alias shopt="echo \"You're looking for setopt. This is Z shell, man, not Bash.\""

("..." are weaker quotes inside which several characters, including \ (here used to escape the embedded ") are still special).


alias shopt=$'echo "You\'re looking for setopt. This is Z shell, man, not Bash."'

($'...' is yet another kind of quotes from ksh93, where the ' can be escaped with \').

(and BTW, you can also use the standard set -o in place of setopt in zsh. bash, for historical reasons, has two sets of options, one that you set with set -o one with shopt; zsh like most other shells has only one set of options).

¹ In rc, the shell of Plan9, with a version for unix-likes also available, single quotes are the only quoting mechanism (backslash and double quotes are ordinary characters there), the only way to enter a literal single-quote there is with '' inside single quotes, so with zsh -o rcquotes, you could do:

alias shopt='echo "You''re looking for setopt. This is Z shell, man, not Bash."'

  • Do you have any links to resources that describe how the ksh93 syntax works? Looks handy if that's the only thing it does.
    – jpmc26
    Apr 17, 2018 at 2:59
  • 1
    @jpmc26, that's supported by most shells (and being added to the POSIX standard) so you'll probably find it described in your shell's manual. For zsh, see info zsh Quoting. Apr 17, 2018 at 8:16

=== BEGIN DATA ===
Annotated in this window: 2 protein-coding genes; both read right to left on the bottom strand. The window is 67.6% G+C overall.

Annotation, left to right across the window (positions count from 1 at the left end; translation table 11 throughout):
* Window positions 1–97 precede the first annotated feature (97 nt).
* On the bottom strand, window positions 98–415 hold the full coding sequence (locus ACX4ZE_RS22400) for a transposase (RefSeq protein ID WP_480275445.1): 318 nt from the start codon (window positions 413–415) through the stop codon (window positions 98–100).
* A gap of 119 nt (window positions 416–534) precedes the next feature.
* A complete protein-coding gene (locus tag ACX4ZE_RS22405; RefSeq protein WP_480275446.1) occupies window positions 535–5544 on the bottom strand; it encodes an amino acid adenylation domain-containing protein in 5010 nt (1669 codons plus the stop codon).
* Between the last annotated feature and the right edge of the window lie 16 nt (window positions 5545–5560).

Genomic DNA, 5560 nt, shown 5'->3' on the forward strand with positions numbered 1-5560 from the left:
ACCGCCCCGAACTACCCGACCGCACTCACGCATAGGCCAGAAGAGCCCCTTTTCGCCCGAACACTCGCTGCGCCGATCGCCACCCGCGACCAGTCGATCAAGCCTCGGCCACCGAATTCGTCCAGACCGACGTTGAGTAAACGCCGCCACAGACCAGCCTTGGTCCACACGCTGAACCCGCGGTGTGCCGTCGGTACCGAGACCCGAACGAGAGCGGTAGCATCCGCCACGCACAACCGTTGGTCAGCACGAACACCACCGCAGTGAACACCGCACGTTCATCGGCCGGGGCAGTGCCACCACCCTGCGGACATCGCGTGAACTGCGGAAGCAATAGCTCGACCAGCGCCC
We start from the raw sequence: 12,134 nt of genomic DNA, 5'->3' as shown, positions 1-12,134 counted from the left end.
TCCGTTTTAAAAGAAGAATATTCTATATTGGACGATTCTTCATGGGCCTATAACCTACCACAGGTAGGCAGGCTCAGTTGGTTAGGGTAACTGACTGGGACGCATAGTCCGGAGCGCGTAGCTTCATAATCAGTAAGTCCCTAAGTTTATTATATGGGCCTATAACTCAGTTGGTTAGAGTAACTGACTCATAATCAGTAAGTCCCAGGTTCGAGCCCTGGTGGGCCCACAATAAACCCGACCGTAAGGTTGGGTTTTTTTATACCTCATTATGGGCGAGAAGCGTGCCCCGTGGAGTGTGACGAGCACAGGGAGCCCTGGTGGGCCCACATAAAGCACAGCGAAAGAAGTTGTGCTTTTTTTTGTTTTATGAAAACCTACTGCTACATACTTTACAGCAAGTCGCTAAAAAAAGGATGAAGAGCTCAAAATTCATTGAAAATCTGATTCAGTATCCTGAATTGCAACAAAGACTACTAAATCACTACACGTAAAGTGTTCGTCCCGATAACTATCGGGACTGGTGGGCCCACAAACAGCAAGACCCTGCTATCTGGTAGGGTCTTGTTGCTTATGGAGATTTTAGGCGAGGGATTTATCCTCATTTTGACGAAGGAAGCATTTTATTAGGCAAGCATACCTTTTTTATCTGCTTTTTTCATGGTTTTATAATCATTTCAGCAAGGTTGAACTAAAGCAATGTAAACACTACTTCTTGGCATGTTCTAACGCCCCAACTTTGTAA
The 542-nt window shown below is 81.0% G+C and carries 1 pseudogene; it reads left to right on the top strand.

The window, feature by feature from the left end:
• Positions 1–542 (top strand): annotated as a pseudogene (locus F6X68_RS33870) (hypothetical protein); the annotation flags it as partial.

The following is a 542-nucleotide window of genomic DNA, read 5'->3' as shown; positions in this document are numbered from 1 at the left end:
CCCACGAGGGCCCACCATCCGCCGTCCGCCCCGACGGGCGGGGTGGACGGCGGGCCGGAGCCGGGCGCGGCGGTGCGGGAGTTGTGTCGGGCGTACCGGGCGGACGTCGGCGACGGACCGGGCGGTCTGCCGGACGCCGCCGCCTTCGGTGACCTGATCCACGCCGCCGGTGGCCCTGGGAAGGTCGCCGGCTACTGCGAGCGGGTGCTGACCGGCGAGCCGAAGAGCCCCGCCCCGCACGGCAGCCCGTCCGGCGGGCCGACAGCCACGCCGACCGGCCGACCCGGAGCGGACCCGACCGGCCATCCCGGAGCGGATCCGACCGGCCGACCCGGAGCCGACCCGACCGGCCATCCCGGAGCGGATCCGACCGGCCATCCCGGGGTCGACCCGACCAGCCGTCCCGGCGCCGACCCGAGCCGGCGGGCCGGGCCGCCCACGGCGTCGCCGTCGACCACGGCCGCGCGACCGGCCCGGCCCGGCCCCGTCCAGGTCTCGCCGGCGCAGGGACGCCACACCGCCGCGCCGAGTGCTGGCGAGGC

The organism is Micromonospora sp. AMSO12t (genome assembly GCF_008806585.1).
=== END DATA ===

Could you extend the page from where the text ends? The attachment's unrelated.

shopt='echo "You\'

This is not voodoo. This is normal POSIX shell quoting in action. There is no escaping mechanism within single-quoted strings. They always terminate at the next single quote. There is a Z shell extension that makes two successive single-quoted strings get a single quote placed between them, which you could employ. Or you could just terminate the single-quoted string, use an escaped (or indeed non-single-quote quoted) single quote, and then start a second single-quoted string.

Or you could not use contractions in your messages. ☺

Further reading

  • "Single quotes". Shell command language. Base Specifications. IEEE 1003.1:2017. The Open Group